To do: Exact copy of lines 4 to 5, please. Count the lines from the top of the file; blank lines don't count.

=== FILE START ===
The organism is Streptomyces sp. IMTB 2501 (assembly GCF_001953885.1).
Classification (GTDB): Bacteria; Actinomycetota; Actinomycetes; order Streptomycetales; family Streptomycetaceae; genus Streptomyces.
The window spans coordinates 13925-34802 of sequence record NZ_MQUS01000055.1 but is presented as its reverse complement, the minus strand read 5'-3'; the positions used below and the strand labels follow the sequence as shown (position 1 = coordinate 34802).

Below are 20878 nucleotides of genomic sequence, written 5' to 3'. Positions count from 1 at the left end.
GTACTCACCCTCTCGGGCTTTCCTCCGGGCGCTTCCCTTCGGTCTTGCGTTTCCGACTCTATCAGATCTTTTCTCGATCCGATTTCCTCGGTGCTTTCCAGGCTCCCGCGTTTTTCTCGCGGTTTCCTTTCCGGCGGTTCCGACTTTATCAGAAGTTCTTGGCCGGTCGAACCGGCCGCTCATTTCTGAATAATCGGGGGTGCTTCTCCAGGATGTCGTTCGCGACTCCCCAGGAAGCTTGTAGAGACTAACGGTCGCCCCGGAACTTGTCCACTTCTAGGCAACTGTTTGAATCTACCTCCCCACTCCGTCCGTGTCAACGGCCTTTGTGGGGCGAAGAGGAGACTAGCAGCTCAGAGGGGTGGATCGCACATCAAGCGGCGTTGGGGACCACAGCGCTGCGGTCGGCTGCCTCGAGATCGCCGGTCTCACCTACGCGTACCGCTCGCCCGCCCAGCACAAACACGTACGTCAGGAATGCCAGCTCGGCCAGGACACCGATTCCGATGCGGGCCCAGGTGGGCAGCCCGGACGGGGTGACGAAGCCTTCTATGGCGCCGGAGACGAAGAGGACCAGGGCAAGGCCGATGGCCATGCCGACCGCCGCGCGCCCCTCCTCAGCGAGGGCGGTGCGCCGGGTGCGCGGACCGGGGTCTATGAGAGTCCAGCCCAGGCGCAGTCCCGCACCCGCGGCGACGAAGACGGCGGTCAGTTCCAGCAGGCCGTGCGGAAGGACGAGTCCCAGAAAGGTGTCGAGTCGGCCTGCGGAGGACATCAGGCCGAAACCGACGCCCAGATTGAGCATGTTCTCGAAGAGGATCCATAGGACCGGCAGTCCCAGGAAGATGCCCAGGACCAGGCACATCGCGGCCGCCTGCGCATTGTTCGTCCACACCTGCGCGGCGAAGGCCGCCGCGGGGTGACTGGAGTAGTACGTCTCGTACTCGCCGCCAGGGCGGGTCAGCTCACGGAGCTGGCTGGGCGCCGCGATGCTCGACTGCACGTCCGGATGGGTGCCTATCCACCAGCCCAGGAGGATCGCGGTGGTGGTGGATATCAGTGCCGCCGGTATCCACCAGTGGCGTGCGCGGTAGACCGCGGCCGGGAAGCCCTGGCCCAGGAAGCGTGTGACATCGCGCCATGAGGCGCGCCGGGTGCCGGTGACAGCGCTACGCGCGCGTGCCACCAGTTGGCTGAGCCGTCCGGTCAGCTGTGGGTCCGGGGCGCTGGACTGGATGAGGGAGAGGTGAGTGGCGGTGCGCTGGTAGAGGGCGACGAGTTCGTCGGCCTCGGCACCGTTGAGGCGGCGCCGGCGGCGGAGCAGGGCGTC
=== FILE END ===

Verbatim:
Below are 20878 nucleotides of genomic sequence, written 5' to 3'. Positions count from 1 at the left end.
GTACTCACCCTCTCGGGCTTTCCTCCGGGCGCTTCCCTTCGGTCTTGCGTTTCCGACTCTATCAGATCTTTTCTCGATCCGATTTCCTCGGTGCTTTCCAGGCTCCCGCGTTTTTCTCGCGGTTTCCTTTCCGGCGGTTCCGACTTTATCAGAAGTTCTTGGCCGGTCGAACCGGCCGCTCATTTCTGAATAATCGGGGGTGCTTCTCCAGGATGTCGTTCGCGACTCCCCAGGAAGCTTGTAGAGACTAACGGTCGCCCCGGAACTTGTCCACTTCTAGGCAACTGTTTGAATCTACCTCCCCACTCCGTCCGTGTCAACGGCCTTTGTGGGGCGAAGAGGAGACTAGCAGCTCAGAGGGGTGGATCGCACATCAAGCGGCGTTGGGGACCACAGCGCTGCGGTCGGCTGCCTCGAGATCGCCGGTCTCACCTACGCGTACCGCTCGCCCGCCCAGCACAAACACGTACGTCAGGAATGCCAGCTCGGCCAGGACACCGATTCCGATGCGGGCCCAGGTGGGCAGCCCGGACGGGGTGACGAAGCCTTCTATGGCGCCGGAGACGAAGAGGACCAGGGCAAGGCCGATGGCCATGCCGACCGCCGCGCGCCCCTCCTCAGCGAGGGCGGTGCGCCGGGTGCGCGGACCGGGGTCTATGAGAGTCCAGCCCAGGCGCAGTCCCGCACCCGCGGCGACGAAGACGGCGGTCAGTTCCAGCAGGCCGTGCGGAAGGACGAGTCCCAGAAAGGTGTCGAGTCGGCCTGCGGAGGACATCAGGCCGAAACCGACGCCCAGATTGAGCATGTTCTCGAAGAGGATCCATAGGACCGGCAGTCCCAGGAAGATGCCCAGGACCAGGCACATCGCGGCCGCCTGCGCATTGTTCGTCCACACCTGCGCGGCGAAGGCCGCCGCGGGGTGACTGGAGTAGTACGTCTCGTACTCGCCGCCAGGGCGGGTCAGCTCACGGAGCTGGCTGGGCGCCGCGATGCTCGACTGCACGTCCGGATGGGTGCCTATCCACCAGCCCAGGAGGATCGCGGTGGTGGTGGATATCAGTGCCGCCGGTATCCACCAGTGGCGTGCGCGGTAGACCGCGGCCGGGAAGCCCTGGCCCAGGAAGCGTGTGACATCGCGCCATGAGGCGCGCCGGGTGCCGGTGACAGCGCTACGCGCGCGTGCCACCAGTTGGCTGAGCCGTCCGGTCAGCTGTGGGTCCGGGGCGCTGGACTGGATGAGGGAGAGGTGAGTGGCGGTGCGCTGGTAGAGGGCGACGAGTTCGTCGGCCTCGGCACCGTTGAGGCGGCGCCGGCGGCGGAGCAGGGCGTC